America's decision to target Iranian agents in Iraq is but another sign of the Iran's massive influence. Iran's increasing power has created tensions across the region, which must be managed carefully to avoid a period of protracted warfare. Fortunately, leaders may be able to work together to ease tensions, recognizing that they share a common interest in regional stability.
Five months after the end of the war, Lebanon, Israel and the region are still feeling its aftereffects. In Lebanon, the claims of victory were mixed with a sober assessment of the massive socioeconomic losses, and the popular unity during the war was followed by deep division and rising tensions.
The session, part of the Carnegie Endowment's NEW VISION launch, examines the state of the Arab political reform agenda, what can be expected in terms of political change in the region, and what the U.S. efforts should be to promote regional reform.
Carnegie launches its New Vision. Building on the strength of its century-long practice of changing as global circumstances change, the Carnegie Endowment for International Peace is undertaking a fundamental redefinition of its role and mission. Carnegie aims to transform itself from a think tank on international issues to the first truly multinational—ultimately global—think tank.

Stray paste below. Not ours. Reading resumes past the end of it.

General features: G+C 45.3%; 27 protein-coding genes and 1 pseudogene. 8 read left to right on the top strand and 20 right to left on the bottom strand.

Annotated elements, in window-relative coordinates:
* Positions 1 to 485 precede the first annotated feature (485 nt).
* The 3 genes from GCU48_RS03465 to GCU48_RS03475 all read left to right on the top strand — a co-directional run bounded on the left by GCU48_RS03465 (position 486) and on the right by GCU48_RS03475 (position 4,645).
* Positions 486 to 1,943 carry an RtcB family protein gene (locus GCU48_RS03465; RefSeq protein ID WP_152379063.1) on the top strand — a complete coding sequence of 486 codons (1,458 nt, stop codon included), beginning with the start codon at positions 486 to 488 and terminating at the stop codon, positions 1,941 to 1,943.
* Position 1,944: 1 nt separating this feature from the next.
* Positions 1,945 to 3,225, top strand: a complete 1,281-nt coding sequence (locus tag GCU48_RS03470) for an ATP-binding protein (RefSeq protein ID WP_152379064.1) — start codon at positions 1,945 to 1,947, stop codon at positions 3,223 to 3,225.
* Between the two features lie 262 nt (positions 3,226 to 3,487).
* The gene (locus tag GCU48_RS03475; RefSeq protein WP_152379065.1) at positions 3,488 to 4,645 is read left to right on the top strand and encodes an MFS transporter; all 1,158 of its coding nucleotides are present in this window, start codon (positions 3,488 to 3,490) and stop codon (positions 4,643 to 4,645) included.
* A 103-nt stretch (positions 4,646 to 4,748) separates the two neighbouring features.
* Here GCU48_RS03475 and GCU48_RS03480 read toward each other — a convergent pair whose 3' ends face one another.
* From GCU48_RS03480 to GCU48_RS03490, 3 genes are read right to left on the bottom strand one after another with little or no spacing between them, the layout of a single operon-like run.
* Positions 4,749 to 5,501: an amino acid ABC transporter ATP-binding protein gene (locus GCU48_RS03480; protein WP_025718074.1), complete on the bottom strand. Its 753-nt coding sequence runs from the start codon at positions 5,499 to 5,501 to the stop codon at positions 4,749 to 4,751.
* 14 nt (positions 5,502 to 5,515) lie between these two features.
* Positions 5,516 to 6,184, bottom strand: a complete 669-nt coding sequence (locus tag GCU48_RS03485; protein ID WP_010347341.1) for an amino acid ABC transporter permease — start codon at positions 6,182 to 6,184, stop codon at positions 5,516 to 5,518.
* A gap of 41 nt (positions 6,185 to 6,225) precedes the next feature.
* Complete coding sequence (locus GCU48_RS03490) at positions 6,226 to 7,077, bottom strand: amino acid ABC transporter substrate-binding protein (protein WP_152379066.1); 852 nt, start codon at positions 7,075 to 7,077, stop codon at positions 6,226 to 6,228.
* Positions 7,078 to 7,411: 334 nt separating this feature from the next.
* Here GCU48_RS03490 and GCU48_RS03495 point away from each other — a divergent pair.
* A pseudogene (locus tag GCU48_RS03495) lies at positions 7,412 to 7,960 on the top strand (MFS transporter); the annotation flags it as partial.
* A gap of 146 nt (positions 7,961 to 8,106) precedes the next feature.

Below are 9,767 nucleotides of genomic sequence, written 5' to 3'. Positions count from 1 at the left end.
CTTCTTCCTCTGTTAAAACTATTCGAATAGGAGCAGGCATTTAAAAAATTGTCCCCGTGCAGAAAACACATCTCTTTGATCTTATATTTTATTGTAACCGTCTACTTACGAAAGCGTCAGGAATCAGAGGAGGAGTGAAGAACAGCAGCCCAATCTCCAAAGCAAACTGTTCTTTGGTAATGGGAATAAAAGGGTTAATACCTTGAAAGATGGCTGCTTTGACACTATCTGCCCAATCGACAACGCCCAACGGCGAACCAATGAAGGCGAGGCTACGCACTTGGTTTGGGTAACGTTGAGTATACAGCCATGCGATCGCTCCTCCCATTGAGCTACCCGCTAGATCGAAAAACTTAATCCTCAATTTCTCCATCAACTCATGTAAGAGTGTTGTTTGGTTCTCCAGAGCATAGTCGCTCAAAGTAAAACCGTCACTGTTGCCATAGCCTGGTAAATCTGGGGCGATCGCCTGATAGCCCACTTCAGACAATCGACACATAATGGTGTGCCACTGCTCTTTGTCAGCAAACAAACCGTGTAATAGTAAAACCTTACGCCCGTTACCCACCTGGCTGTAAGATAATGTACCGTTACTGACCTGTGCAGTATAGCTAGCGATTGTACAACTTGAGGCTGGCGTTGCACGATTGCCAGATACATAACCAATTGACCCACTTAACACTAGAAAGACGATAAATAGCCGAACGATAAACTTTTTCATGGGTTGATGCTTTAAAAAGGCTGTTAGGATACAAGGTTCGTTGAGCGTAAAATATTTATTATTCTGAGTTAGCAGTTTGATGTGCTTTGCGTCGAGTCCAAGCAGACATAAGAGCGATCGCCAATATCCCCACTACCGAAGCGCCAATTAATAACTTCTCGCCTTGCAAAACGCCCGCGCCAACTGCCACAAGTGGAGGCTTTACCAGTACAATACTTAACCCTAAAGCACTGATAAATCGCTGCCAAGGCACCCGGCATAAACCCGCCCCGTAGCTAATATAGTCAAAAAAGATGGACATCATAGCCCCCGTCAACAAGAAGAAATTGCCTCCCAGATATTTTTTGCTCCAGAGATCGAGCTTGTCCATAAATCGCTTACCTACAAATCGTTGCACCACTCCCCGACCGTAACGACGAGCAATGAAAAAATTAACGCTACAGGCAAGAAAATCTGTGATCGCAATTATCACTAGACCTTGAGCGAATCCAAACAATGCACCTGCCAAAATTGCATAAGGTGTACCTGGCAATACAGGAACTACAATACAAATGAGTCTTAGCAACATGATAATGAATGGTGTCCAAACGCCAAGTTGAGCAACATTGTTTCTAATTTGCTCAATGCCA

After the war of last summer, Lebanon had settled back into a pretense of normality, shattered periodically by massive demonstrations in the streets of the capital, as Hizbollah mustered its supporters in an attempt to force the government to call for early elections. The government refused to give in. Hizbollah is now trying to break the impasse.
An in-depth look into the mindset of Hizbollah’s leadership, including their priorities, justifications for continued armament, and animosity towards the U.S. Through unprecedented access to high-ranking Hizbollah officials, including Hizbollah’s Deputy Secretary General.
A recent article by Roger Stern suggests that because of a likely decline in Iranian oil exports and the attendant revenues, "Iran's claim to need nuclear power could be genuine". However, the suggestion that the Iranian nuclear power program is a response to an impending decline in Iranian oil exports is surely mistaken.
The transformational objectives that led U.S. forces into Iraq are being supplanted by an unmistakable and bipartisan desire to bring troops home, end this mess and move on. That impulse, while understandable, reflects the national narcissism that dogs much of U.S. foreign policy. But one-sided solutions for ending the Iraq war are as unrealistic as the one-sided impulses that started it.
In the recent Senate hearings for the newly confirmed Secretary of Defense Robert Gates, Senators Robert Byrd (D-WV) and Lindsey Graham (R-SC) questioned Gates on his perspective on the Iran crisis.
The debate over Iran's nuclear program has now been widened, with Iran feeling emboldened to compete with the United States for dominance in the Middle East as a whole. This competition has the potential for "tragedy" if the United States feels it must use military power against Iran.